Creating a rich and fascinating setting for your story is fun. It’s so much fun. And it can be rewarding, too. The more work you put into your setting, the more detail and depth, the more your book will come alive–if the backdrop seethes and breathes, your characters will feel more real, more anchored, and it’s also like you’re giving them another actor to play to. More business for them to do (“he picked an orange from the vendor’s cart and pressed it to his nose, inhaling the scent of far-off Valyria, while he ignored the viscount’s leading question”), more set-pieces to escape from, more, more, more.
And that’s the trap: too much setting. Setting requires a lot of research (or at least a lot of pondering) and when you learn something while writing a book, the temptation to tell your readers all about it can be overwhelming. You can spend whole chapters talking about the average humidity and rainfall that your Antarctic research station sees. Sometimes readers love this stuff, and eat it up with a spoon. Other times it takes them right out of the narrative. Your plot disappears and your book becomes about polar meteorology. Did you intend to write a book about polar meteorology? If not, well… now you are.
The other way too much setting can get in your way is with the tone of your piece. If your protagonist just lost their spouse, if their kids don’t love them, if they’re dying of some horrible disease… but they live in a land of sun and palm trees and scantily clad beach kids, well… the reader’s going to think maybe everything isn’t so bad, after all.
There is one great solution to both of these problems. Own them. If, during your research you discover a secret love for isobars and thermoclines and rain shadows, for the sake of all that’s holy: go ahead and write a book about polar meteorology! It’s probably a niche book, but who knows? If you can make it compelling, go forth and prosper. If your setting is at odds with your tone–make a point of that! Use it. Use the crash of the sundappled waves to let your character meditate on deep time, on the size of life. Or make them even more miserable because everyone around them is so happy.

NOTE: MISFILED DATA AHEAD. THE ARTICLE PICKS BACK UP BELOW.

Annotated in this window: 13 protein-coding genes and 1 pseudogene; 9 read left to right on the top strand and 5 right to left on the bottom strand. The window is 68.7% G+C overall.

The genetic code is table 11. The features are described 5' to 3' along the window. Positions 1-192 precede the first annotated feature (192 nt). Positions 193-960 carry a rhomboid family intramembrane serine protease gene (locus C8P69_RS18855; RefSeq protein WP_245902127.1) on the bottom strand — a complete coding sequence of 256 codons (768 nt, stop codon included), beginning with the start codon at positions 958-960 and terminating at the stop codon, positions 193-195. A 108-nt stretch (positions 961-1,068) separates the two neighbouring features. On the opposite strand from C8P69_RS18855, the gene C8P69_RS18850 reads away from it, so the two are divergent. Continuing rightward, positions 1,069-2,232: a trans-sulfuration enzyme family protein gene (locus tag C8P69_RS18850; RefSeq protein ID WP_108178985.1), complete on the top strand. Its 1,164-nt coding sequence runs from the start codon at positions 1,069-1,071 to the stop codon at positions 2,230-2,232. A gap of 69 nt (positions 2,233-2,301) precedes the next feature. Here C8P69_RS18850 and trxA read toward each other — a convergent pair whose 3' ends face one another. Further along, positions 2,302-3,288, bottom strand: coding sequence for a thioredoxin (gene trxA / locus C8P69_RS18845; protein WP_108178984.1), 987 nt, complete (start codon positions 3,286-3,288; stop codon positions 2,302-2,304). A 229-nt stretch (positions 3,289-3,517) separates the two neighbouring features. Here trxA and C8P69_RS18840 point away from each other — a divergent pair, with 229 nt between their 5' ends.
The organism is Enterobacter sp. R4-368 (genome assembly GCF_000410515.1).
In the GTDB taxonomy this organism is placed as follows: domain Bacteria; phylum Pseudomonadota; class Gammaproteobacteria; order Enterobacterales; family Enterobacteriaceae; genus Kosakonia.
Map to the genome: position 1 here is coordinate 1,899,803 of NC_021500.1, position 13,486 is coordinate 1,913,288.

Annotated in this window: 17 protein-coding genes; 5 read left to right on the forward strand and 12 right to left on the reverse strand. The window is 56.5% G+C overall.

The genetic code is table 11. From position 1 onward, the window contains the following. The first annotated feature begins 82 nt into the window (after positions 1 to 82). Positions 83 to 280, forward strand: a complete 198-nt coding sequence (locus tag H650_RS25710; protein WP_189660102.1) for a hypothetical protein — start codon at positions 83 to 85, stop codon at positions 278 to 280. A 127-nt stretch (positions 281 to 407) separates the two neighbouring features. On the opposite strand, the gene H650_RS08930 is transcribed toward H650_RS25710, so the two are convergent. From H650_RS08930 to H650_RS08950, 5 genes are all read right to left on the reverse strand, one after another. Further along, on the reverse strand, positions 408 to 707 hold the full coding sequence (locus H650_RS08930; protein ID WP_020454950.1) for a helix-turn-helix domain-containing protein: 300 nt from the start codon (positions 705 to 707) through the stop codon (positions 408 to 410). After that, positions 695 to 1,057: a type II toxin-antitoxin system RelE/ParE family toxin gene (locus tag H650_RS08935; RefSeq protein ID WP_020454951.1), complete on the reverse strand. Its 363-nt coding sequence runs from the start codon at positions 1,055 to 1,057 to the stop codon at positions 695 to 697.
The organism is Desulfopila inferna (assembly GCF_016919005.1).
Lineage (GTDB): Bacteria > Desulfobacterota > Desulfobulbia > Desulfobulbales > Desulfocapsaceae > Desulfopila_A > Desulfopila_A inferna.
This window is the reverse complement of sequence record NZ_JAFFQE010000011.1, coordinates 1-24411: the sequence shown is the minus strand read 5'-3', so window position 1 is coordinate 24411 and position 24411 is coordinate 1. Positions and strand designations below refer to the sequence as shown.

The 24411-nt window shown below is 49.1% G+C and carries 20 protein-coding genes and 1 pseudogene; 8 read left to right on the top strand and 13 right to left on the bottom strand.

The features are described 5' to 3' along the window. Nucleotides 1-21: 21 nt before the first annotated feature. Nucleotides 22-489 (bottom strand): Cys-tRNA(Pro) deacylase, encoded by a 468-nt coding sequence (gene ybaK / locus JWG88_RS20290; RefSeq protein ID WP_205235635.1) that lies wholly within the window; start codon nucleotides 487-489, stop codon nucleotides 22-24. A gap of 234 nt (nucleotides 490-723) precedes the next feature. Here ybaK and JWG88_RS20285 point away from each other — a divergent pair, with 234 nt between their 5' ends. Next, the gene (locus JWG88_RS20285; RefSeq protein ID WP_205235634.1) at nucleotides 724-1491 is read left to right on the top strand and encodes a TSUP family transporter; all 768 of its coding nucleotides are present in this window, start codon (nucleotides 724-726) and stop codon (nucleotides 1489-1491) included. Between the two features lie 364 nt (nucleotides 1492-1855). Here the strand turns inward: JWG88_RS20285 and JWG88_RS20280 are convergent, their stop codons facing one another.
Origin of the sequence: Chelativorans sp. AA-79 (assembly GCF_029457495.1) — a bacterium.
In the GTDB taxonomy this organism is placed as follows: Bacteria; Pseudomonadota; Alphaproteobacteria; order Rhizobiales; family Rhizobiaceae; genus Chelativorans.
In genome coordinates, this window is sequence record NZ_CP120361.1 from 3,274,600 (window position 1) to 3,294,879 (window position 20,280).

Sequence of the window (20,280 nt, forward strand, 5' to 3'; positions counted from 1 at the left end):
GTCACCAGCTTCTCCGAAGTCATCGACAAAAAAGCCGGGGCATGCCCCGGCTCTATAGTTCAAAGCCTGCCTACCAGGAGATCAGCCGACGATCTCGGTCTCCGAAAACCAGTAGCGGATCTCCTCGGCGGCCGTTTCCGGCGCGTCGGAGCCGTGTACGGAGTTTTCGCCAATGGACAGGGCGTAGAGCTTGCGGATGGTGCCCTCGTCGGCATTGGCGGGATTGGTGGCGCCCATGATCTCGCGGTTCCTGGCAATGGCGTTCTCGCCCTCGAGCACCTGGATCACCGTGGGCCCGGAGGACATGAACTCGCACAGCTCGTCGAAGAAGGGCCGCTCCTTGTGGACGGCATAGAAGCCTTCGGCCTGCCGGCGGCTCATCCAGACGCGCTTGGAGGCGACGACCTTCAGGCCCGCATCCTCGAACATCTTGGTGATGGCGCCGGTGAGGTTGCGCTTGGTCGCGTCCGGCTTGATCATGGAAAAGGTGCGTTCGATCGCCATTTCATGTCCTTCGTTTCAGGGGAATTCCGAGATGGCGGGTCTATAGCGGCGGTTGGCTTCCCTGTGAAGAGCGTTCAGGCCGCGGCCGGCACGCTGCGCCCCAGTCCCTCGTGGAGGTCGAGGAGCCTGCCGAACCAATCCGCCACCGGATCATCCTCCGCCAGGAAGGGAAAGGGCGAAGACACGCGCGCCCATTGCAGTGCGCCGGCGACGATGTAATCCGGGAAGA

There’s a big secret here, one you should have learned in Creative Writing 101, but probably didn’t. Stories change as we write them. The stories we want to tell change. But you should always stay in control. Know what kind of story you want to write, know what it says. Know that you want it to say that. Be ready to change everything on a moment’s notice–but always make changes you want to make.
What’s most important in your story? The plot? The characters (99% of the time, it’s one of these two)? Then setting should exist only and entirely in service to your plot or your characters. There’s an easy rule for this. Ask yourself, before you start to write, whether your story could take place somewhere else. Whether it would work just as well in Kansas. Or the third planet of Altair. Or under the sea. If so, then your setting isn’t necessary. It’s just there for color and flavor. Those are important things, but they’re not super important, and so your setting can be chopped up, mutilated, or safely ignored as you choose.
Was your answer no? Can your story only take place in one particular setting? Would it seem impossible someplace else? Is this literally the only place in the universe this story could happen? Then suddenly setting is super important. Still–you want to work with it. Not in it. Never, ever let it become more important than the people who inhabit it.
Setting is seductive. It’s incredibly dangerous. Don’t let it take over your story–instead, make it work for you.